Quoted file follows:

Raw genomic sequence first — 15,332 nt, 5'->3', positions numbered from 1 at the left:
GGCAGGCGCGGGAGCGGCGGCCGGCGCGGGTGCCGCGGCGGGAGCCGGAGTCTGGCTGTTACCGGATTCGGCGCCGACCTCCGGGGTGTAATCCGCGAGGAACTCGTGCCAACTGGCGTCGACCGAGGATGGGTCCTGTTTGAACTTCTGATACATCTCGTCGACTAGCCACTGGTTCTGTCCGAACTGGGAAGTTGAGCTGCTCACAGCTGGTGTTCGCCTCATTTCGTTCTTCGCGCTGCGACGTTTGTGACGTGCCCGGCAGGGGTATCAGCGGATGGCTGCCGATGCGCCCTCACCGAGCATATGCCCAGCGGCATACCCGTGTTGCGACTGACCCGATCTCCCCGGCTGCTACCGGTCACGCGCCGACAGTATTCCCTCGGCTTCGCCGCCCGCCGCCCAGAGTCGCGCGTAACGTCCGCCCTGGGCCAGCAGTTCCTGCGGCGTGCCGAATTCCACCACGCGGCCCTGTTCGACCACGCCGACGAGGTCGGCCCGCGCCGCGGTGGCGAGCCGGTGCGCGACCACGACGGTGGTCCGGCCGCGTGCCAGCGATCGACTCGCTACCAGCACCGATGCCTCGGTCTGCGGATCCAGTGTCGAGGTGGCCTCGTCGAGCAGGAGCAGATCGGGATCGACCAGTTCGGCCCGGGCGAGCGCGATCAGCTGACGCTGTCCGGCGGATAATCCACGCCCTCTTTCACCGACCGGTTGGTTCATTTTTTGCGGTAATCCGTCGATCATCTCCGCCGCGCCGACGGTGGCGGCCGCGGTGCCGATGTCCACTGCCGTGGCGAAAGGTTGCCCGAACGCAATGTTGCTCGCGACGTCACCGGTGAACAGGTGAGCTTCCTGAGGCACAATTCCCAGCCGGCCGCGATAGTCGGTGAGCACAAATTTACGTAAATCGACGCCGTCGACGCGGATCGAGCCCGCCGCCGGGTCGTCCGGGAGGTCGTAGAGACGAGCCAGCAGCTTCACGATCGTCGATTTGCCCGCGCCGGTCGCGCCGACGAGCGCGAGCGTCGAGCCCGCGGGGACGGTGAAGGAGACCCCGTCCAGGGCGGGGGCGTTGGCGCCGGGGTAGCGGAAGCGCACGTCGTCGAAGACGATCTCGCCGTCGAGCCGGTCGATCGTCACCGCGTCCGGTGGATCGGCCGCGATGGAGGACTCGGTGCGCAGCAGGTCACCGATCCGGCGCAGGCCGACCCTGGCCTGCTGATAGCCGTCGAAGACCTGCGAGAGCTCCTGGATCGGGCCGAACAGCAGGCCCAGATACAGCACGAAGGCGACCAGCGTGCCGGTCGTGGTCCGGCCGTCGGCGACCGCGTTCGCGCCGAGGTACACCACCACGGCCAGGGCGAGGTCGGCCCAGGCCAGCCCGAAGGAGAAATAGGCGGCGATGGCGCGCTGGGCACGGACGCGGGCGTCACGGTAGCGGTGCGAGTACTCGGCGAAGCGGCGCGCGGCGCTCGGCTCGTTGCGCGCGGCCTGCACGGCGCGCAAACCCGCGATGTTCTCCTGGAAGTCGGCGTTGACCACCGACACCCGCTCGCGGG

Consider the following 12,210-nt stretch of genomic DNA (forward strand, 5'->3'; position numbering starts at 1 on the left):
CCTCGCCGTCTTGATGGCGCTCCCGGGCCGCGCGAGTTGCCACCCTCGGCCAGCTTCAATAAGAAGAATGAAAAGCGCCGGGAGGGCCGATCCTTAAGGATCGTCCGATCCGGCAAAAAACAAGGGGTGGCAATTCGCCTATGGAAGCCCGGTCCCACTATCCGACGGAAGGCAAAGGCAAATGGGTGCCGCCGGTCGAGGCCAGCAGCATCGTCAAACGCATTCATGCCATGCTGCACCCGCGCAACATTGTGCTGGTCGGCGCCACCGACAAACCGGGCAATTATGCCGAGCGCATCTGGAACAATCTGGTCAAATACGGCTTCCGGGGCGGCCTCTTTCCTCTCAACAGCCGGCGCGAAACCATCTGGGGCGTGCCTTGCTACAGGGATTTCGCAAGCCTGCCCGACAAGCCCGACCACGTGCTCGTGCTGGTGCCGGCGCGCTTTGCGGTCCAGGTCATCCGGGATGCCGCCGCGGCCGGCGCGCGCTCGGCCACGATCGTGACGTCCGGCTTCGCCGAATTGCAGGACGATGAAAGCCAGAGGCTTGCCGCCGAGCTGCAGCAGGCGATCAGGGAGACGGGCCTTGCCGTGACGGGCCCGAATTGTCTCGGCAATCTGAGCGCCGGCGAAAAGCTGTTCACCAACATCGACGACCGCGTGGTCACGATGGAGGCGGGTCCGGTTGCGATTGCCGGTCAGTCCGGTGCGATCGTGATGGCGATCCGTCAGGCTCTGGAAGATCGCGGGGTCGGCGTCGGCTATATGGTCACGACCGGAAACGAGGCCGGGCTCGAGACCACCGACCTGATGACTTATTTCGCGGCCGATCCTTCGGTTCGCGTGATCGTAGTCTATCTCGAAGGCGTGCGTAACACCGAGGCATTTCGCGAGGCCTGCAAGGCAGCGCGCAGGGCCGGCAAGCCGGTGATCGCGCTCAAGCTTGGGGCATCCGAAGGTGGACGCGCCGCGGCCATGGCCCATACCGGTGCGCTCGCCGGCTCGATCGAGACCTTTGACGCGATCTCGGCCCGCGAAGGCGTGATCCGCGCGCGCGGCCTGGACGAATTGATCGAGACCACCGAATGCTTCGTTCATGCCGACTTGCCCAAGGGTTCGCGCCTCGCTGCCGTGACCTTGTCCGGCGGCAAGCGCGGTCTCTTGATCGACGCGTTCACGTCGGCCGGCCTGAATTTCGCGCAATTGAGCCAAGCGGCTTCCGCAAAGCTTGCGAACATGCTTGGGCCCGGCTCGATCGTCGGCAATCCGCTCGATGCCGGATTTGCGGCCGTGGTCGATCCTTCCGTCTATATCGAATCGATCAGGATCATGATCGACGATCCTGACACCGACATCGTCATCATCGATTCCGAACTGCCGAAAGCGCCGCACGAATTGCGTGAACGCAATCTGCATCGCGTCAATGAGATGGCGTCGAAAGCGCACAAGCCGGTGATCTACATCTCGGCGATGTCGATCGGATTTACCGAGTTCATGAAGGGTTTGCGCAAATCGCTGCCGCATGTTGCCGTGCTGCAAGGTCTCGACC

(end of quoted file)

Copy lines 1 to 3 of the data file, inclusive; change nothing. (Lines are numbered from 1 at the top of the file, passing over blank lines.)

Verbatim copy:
Raw genomic sequence first — 15,332 nt, 5'->3', positions numbered from 1 at the left:
GGCAGGCGCGGGAGCGGCGGCCGGCGCGGGTGCCGCGGCGGGAGCCGGAGTCTGGCTGTTACCGGATTCGGCGCCGACCTCCGGGGTGTAATCCGCGAGGAACTCGTGCCAACTGGCGTCGACCGAGGATGGGTCCTGTTTGAACTTCTGATACATCTCGTCGACTAGCCACTGGTTCTGTCCGAACTGGGAAGTTGAGCTGCTCACAGCTGGTGTTCGCCTCATTTCGTTCTTCGCGCTGCGACGTTTGTGACGTGCCCGGCAGGGGTATCAGCGGATGGCTGCCGATGCGCCCTCACCGAGCATATGCCCAGCGGCATACCCGTGTTGCGACTGACCCGATCTCCCCGGCTGCTACCGGTCACGCGCCGACAGTATTCCCTCGGCTTCGCCGCCCGCCGCCCAGAGTCGCGCGTAACGTCCGCCCTGGGCCAGCAGTTCCTGCGGCGTGCCGAATTCCACCACGCGGCCCTGTTCGACCACGCCGACGAGGTCGGCCCGCGCCGCGGTGGCGAGCCGGTGCGCGACCACGACGGTGGTCCGGCCGCGTGCCAGCGATCGACTCGCTACCAGCACCGATGCCTCGGTCTGCGGATCCAGTGTCGAGGTGGCCTCGTCGAGCAGGAGCAGATCGGGATCGACCAGTTCGGCCCGGGCGAGCGCGATCAGCTGACGCTGTCCGGCGGATAATCCACGCCCTCTTTCACCGACCGGTTGGTTCATTTTTTGCGGTAATCCGTCGATCATCTCCGCCGCGCCGACGGTGGCGGCCGCGGTGCCGATGTCCACTGCCGTGGCGAAAGGTTGCCCGAACGCAATGTTGCTCGCGACGTCACCGGTGAACAGGTGAGCTTCCTGAGGCACAATTCCCAGCCGGCCGCGATAGTCGGTGAGCACAAATTTACGTAAATCGACGCCGTCGACGCGGATCGAGCCCGCCGCCGGGTCGTCCGGGAGGTCGTAGAGACGAGCCAGCAGCTTCACGATCGTCGATTTGCCCGCGCCGGTCGCGCCGACGAGCGCGAGCGTCGAGCCCGCGGGGACGGTGAAGGAGACCCCGTCCAGGGCGGGGGCGTTGGCGCCGGGGTAGCGGAAGCGCACGTCGTCGAAGACGATCTCGCCGTCGAGCCGGTCGATCGTCACCGCGTCCGGTGGATCGGCCGCGATGGAGGACTCGGTGCGCAGCAGGTCACCGATCCGGCGCAGGCCGACCCTGGCCTGCTGATAGCCGTCGAAGACCTGCGAGAGCTCCTGGATCGGGCCGAACAGCAGGCCCAGATACAGCACGAAGGCGACCAGCGTGCCGGTCGTGGTCCGGCCGTCGGCGACCGCGTTCGCGCCGAGGTACACCACCACGGCCAGGGCGAGGTCGGCCCAGGCCAGCCCGAAGGAGAAATAGGCGGCGATGGCGCGCTGGGCACGGACGCGGGCGTCACGGTAGCGGTGCGAGTACTCGGCGAAGCGGCGCGCGGCGCTCGGCTCGTTGCGCGCGGCCTGCACGGCGCGCAAACCCGCGATGTTCTCCTGGAAGTCGGCGTTGACCACCGACACCCGCTCGCGGG

Consider the following 12,210-nt stretch of genomic DNA (forward strand, 5'->3'; position numbering starts at 1 on the left):